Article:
“By juxtaposing the LP and the iPod, Elie reminds us of how technology has democratized and universalized Bach . . .  Elie has many strengths and strands: detailed and beautifully described moments of listening, engagingly narrated summaries of scholarship, alert attention to telling facts, and a loving knowledge of many different kinds of music, including Robert Johnson and Led Zeppelin. There’s plenty of audiophile information—wax cylinder, recording, mono, stereo, different kinds of tape, 78s, long-playing records, CD’s, iPods—and a lot on the placement of microphones. Wearing his learning lightly (with wonderful endnotes as a ground), Elie is polyphonic and contrapuntal . . . Elie’s book is held together by chain of voices following one other as they make an entrance, step back, overlap, and enter again to reveal a new aspect against the changing conversation: Schweitzer to Casals to Stokowski to Gould to Ma. Other voices too move in and out, filling out the progressions: Tureck, Schoenberg, Einstein, Jobs, even the musically fantastic Mickey Mouse. The voice hovering over all is Elie’s own, modest, serious, attuned to the whole . . . It is a pleasure to read such a serious and inventive book on Bach, and that’s saying something.” —Alexandra Mullen, Barnes and Noble Review

“Thoughtful and elegant . . . Elie remains throughout a thoughtful guide.” —Guy Dammann, The Guardian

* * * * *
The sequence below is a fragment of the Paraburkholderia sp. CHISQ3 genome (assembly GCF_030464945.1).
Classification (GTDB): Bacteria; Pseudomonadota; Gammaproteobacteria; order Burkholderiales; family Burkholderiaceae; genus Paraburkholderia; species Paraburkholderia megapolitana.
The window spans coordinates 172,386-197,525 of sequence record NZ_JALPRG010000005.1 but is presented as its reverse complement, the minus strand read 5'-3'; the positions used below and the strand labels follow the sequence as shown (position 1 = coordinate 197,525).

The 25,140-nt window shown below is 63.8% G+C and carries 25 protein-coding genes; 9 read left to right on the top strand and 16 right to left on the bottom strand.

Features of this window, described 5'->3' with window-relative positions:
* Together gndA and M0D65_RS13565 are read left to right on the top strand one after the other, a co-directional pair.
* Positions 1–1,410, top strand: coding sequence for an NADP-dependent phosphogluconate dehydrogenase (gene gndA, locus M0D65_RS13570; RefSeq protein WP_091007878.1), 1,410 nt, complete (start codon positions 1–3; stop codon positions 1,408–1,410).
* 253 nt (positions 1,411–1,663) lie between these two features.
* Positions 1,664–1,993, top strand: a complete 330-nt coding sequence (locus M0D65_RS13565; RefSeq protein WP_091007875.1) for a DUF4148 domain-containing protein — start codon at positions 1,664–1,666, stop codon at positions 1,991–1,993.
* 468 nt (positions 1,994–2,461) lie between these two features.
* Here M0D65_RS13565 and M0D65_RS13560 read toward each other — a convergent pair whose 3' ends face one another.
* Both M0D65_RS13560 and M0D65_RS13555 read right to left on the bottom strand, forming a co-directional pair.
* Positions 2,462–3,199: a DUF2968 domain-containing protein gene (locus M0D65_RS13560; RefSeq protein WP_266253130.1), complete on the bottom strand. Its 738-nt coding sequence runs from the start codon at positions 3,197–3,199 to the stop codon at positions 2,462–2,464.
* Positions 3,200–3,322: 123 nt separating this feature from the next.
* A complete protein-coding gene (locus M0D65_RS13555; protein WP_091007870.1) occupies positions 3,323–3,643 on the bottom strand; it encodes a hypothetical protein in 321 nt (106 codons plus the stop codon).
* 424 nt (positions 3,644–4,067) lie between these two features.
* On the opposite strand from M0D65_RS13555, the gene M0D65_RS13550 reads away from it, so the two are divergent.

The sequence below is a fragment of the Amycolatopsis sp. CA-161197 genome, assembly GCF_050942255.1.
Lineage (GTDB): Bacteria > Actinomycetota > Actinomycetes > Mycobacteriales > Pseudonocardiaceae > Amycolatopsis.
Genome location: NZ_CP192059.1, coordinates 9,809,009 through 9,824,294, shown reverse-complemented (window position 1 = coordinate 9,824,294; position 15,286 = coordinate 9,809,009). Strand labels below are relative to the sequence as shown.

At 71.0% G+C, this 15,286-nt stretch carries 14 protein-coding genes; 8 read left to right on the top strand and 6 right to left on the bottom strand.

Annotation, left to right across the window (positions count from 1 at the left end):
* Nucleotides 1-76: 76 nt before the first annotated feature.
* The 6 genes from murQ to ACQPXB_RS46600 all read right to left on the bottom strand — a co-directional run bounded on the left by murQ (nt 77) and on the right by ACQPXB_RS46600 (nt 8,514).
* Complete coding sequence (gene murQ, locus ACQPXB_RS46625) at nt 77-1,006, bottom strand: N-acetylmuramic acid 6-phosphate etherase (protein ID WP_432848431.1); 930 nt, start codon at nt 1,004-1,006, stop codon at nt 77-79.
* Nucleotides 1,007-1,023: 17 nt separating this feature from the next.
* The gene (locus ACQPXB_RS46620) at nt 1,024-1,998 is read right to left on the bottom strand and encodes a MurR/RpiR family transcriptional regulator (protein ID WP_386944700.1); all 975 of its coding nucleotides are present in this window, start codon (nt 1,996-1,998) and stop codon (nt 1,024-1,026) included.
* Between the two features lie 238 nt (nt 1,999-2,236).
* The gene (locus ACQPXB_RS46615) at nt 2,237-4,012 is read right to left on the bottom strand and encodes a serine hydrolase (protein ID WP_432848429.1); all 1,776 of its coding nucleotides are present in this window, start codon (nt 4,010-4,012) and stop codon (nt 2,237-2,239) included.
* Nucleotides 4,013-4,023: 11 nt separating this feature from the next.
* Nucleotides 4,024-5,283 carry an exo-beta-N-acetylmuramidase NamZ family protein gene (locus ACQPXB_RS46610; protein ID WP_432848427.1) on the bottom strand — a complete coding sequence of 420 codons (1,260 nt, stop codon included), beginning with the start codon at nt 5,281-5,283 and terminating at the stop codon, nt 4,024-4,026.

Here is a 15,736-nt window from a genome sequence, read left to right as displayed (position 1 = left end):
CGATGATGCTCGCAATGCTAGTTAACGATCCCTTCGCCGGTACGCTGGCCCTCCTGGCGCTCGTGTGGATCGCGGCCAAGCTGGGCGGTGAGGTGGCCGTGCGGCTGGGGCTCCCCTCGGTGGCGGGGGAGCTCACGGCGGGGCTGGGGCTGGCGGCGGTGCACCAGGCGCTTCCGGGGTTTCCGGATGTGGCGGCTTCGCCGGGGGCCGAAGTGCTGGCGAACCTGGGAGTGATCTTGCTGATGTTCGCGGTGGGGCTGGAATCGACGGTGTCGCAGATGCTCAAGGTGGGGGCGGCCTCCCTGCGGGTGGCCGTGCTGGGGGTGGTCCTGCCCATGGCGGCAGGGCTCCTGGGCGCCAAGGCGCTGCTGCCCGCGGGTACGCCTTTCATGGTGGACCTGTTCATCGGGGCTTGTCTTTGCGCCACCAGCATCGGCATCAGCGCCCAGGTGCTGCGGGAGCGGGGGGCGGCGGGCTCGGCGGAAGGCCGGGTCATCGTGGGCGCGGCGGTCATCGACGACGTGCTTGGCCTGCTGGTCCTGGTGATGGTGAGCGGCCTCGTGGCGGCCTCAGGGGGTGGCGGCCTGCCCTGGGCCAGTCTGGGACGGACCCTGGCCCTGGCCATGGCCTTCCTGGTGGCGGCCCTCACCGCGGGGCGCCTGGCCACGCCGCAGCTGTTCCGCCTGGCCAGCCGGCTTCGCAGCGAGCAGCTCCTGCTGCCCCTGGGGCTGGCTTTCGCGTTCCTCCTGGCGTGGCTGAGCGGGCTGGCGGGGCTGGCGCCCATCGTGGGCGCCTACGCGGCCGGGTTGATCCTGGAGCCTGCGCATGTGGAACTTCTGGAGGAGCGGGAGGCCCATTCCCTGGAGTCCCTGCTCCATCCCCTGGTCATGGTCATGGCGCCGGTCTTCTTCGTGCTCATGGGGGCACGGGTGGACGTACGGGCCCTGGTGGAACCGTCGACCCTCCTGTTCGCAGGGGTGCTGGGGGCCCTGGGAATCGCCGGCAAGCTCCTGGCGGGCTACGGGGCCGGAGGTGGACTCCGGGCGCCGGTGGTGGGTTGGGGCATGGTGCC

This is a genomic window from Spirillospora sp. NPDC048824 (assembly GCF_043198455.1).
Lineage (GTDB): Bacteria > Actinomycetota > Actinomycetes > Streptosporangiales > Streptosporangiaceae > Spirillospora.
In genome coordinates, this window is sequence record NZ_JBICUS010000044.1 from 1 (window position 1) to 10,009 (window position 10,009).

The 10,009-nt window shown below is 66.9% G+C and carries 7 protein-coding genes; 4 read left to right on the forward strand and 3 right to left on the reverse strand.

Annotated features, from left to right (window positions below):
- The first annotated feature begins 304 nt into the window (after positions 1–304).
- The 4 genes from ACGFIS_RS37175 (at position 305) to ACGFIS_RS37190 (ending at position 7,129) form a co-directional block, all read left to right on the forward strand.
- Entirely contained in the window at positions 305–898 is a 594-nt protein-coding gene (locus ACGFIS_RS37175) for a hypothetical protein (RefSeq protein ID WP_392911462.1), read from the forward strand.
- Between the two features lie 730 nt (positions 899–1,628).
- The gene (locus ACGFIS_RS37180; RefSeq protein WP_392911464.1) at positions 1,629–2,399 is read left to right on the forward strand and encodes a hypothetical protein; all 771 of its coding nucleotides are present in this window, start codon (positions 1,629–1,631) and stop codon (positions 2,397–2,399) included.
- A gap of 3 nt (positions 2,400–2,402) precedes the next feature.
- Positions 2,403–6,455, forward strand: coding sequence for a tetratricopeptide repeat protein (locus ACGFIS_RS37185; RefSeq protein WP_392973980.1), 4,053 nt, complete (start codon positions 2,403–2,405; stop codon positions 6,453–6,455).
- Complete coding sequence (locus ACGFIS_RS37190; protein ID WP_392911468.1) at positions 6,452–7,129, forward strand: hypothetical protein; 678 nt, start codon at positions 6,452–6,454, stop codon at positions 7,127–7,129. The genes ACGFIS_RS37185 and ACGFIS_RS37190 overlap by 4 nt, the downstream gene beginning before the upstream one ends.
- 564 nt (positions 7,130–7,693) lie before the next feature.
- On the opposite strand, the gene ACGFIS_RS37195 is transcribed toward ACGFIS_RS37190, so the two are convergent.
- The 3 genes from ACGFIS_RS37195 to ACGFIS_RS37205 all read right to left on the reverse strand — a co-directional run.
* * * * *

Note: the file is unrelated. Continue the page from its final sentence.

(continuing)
“In Reinventing Bach, Elie weaves . . . several lives together in order to make an effective case that Bach’s music, like all classical music, can never be ‘played’ exactly, with total fidelity to the source; fidelity isn’t even the goal. Performed live, it has always been ‘interpreted’ by conductors, musicians, singers, and scholars. In other words, no one plays like anyone else, and everyone’s interpretation is inflected by his or her time and character . . . Recording technology is also what makes Elie’s story about more than the interpretation and reinterpretation of musical compositions by Bach . . . Passing from shellac discs and the gramophone through LPs, cassette tapes, compressed digital files, YouTube, and smartphones, Elie assembles a satisfying history of audio recording that’s as concerned with reasonable explanations of how vacuum tubes work and how to splice tape as it is with a tour of Abbey Road Studios and a description of Glenn Gould’s trusty ‘wood-framed, slender-legged’ folding chair . . . Conventional wisdom suggests that as a result ‘our lives are half-lives, our experience mediated, and so diminished, by technology.’ What holds this new book together is Elie’s belief—and here I’m tempted to call it a religious belief—that, ‘to this conviction, the recorded music of Bach is contrary testimony. It defies the argument that experience mediated through technology is a diminished thing.’ Our lives are whole lives—a modern reality that recordings of Bach make obvious . . . Having arrived at the end of a several year journey, ‘touching the keys again and again with the ten digits of my two hands,’ he writes, ‘putting one word after another in the hope that a couple hundred thousand of them, mastered and sequenced, will amount to a kind of music,’ Elie completes what he calls a ‘spirituality of technology’: his very own reinvention of Bach.” —Scott Korb, The Los Angeles Review of Books